A new kind of batteries to help pave the way
Redflow has deployed a hybrid redox flow battery, Zinc-bromine batteries. These are not normal kinds of batteries, as they are built to store more energy by plating zinc metal as a solid onto the anode plates in the electrochemical stack during charge. Thus, the total energy storage capacity of the system is dependent on both the stack size (electrode area) and the size of the electrolyte storage reservoirs. As such, the power and energy ratings of the zinc-bromine flow battery are not fully decoupled. These batteries are also harder to break down into individual pieces to avoid theft and criminals to take and sell.
Who are behind these batteries?
Tim Harris is the Chief Executive Officer and Managing Director of Redflow Limited. It is the innovative ASX-listed sustainable energy storage company based in Brisbane, Australia. This company is the one behind the compact and deep-cycle zinc-Bromine flow batteries. Tim Harris joined the company back in March 2018. Before, he worked as a global telecommunications executive. That alone was more than 20 years of experience, working in New Zealand, Australia, Asia, UK, and the US.
Why create a new battery?
The success of the company is due to the ZBM2 zinc-bromine flow battery. Redflow was able to become a world-leading energy-based storage system with it. The batteries proved to become an innovation due to having unique advantages. Lead-acid and Lithium-based traditional batteries were at a disadvantage because of it. Part of the reason for the deployment of these Zinc-Bromine batteries was to help stall theft.
There have been reports and news in the past about the theft of batteries. The traditional-based ones – Lead-acid and Lithium – are a big reason for the use of zinc-bromine batteries. They’re built to help prevent theft and vandalism.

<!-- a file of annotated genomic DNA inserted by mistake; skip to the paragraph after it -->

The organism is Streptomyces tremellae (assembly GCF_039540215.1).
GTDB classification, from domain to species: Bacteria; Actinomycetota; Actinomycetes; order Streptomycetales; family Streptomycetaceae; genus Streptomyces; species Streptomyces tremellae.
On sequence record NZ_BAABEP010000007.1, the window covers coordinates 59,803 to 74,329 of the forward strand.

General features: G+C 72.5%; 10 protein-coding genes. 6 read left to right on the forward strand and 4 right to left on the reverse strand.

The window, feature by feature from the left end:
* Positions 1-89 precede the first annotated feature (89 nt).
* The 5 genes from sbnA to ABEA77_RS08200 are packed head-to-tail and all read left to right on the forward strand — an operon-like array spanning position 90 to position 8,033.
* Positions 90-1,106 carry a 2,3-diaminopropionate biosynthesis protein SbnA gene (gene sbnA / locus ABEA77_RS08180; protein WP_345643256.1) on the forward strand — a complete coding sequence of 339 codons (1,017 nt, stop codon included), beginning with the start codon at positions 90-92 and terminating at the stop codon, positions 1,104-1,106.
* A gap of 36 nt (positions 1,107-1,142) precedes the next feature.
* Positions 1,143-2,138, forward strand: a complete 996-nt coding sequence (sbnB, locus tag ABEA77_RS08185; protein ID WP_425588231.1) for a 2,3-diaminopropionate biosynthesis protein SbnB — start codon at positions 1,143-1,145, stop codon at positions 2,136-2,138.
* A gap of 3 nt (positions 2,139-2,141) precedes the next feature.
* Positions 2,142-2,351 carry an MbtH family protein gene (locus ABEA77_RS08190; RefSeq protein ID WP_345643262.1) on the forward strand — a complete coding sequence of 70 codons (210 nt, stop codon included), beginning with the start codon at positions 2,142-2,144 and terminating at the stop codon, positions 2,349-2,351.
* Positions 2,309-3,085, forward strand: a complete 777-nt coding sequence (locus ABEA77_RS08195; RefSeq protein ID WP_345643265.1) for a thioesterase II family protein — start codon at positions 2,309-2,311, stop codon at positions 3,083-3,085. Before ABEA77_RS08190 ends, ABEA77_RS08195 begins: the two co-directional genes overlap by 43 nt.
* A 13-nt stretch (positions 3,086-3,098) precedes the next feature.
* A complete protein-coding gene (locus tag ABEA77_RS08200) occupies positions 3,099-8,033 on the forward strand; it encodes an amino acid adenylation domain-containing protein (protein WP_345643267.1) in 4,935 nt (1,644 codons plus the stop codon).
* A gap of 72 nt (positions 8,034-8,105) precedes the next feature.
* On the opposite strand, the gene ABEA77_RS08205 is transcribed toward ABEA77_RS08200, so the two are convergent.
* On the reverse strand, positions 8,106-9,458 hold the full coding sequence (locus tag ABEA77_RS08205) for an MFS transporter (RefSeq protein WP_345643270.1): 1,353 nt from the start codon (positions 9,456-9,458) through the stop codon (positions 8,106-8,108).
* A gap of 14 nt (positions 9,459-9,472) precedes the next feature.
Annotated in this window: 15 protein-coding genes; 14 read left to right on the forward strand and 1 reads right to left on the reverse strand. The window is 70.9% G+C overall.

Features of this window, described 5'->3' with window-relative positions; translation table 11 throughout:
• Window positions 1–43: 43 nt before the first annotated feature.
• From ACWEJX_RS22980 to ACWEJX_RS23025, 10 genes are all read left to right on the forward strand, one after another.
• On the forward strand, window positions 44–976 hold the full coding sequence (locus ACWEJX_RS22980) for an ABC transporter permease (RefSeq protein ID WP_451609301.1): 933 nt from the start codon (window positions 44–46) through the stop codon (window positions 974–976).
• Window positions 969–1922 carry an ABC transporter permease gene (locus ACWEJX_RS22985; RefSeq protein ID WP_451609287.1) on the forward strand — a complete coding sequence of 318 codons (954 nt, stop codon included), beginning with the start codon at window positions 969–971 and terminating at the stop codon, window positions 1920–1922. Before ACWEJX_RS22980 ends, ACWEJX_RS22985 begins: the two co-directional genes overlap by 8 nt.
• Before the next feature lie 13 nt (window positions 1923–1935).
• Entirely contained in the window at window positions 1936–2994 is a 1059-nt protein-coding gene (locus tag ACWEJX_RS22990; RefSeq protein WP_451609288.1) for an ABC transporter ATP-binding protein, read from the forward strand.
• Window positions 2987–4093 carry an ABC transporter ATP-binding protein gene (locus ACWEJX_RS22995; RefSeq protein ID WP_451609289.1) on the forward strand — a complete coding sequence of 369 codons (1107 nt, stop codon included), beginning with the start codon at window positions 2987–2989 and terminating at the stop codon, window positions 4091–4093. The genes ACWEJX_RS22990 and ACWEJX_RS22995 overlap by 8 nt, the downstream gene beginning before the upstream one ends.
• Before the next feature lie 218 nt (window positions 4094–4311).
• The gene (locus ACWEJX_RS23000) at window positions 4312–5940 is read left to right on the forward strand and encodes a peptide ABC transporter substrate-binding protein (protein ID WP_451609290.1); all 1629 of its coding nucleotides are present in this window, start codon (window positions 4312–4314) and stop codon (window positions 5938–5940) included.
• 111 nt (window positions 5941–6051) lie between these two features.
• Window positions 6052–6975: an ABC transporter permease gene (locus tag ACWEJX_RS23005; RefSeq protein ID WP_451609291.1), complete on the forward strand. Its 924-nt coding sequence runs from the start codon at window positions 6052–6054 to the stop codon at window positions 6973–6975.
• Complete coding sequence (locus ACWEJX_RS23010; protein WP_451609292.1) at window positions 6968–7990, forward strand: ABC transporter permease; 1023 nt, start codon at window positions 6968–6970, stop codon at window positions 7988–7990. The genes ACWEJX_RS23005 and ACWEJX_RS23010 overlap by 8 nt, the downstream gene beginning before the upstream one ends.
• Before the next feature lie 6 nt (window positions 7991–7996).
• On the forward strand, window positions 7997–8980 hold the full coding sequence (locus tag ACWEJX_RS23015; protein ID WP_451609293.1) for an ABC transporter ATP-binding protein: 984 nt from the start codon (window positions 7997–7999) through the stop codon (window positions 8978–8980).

The company’s batteries also help in reducing the use of diesel. This helps with lowering carbon tax liabilities, stemming from South Africa’s regulation, which was enforced on June 1st, 2019. The regulation focused on new carbon pollution reduction regulations.
How do these zinc-bromine batteries work in the first place?
These zinc-bromine batteries are usually used to produce power for at least four hours. They can also provide power for longer periods. The batteries additionally need an annual inspection during their ten-year lifespan. It can operate in temperatures up to 50 ºC without it degrading in performance. Additionally, it doesn’t see the need for cooling.
The batteries deployed by the Brisbane-based company have reached many telecommunications towers. The company has deployed these batteries in Australia and New Zealand since 2016. When it comes to the sites that needed the use of diesel generators, the Redflow batteries proved to be a good help. The Redflow batteries can reduce the costs of diesel to power the towers, at most to 66%. To further add, it reduced more factors as well. It reduced the need for logistics, re-fuelling, service, and maintenance costs.
The zinc-bromine flow battery technology is more for stationary power storage applications. The applications shift available energy from intermittent generation sources (wind, solar photovoltaic, etc.). The power enabled from those sources gives it use at night or when there is no wind blowing.
Redflow is certain that its batteries can counterbalance a lot of factors in Africa. The company believes it can offset similar diesel, service, and logistics costs. It can help with allaying intermittency in weak grid conditions. It can also actually set up some towers to the point that it only needs to use renewable-energy sources. All the segments and factors that comprise the flow battery can be reconditioned. The batteries’ components are electrolyte tanks, pumps, zinc electroplate stack, and electronics. After a lifespan of ten years, it is still good to be recyclable.
A good change of thievery to security
As stated earlier, zinc-bromine batteries are harder to break down on and to steal and sell. There’s almost no chance of it breaking into individual components. The batteries have extra protected security features. It helps with making it easier to track and disable them.
One key factor to the technology of the flow battery is that its value is actually very limited. Compared to other different types of batteries, it has little to no use aside from its intended purpose. It also has a rather lower risk of theft as well.